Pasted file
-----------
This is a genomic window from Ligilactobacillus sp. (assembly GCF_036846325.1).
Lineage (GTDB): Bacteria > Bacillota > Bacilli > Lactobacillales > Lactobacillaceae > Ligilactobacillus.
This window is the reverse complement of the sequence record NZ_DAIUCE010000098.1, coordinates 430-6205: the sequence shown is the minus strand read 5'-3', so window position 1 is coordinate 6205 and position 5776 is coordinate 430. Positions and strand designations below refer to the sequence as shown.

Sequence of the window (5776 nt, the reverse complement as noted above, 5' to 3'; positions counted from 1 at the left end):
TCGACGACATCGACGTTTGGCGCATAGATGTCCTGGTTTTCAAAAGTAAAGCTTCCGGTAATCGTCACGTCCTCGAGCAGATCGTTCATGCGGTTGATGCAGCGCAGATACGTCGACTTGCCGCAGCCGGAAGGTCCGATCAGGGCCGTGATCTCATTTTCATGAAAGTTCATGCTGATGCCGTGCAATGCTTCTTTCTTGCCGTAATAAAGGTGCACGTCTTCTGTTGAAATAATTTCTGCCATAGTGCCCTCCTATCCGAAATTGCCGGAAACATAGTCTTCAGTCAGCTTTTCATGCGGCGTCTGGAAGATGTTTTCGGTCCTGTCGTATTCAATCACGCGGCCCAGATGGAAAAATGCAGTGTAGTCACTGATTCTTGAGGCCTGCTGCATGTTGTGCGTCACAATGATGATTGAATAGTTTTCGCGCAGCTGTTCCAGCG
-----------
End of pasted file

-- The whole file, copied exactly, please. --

This is a genomic window from Ligilactobacillus sp. (assembly GCF_036846325.1).
Lineage (GTDB): Bacteria > Bacillota > Bacilli > Lactobacillales > Lactobacillaceae > Ligilactobacillus.
This window is the reverse complement of the sequence record NZ_DAIUCE010000098.1, coordinates 430-6205: the sequence shown is the minus strand read 5'-3', so window position 1 is coordinate 6205 and position 5776 is coordinate 430. Positions and strand designations below refer to the sequence as shown.

Sequence of the window (5776 nt, the reverse complement as noted above, 5' to 3'; positions counted from 1 at the left end):
TCGACGACATCGACGTTTGGCGCATAGATGTCCTGGTTTTCAAAAGTAAAGCTTCCGGTAATCGTCACGTCCTCGAGCAGATCGTTCATGCGGTTGATGCAGCGCAGATACGTCGACTTGCCGCAGCCGGAAGGTCCGATCAGGGCCGTGATCTCATTTTCATGAAAGTTCATGCTGATGCCGTGCAATGCTTCTTTCTTGCCGTAATAAAGGTGCACGTCTTCTGTTGAAATAATTTCTGCCATAGTGCCCTCCTATCCGAAATTGCCGGAAACATAGTCTTCAGTCAGCTTTTCATGCGGCGTCTGGAAGATGTTTTCGGTCCTGTCGTATTCAATCACGCGGCCCAGATGGAAAAATGCAGTGTAGTCACTGATTCTTGAGGCCTGCTGCATGTTGTGCGTCACAATGATGATTGAATAGTTTTCGCGCAGCTGTTCCAGCG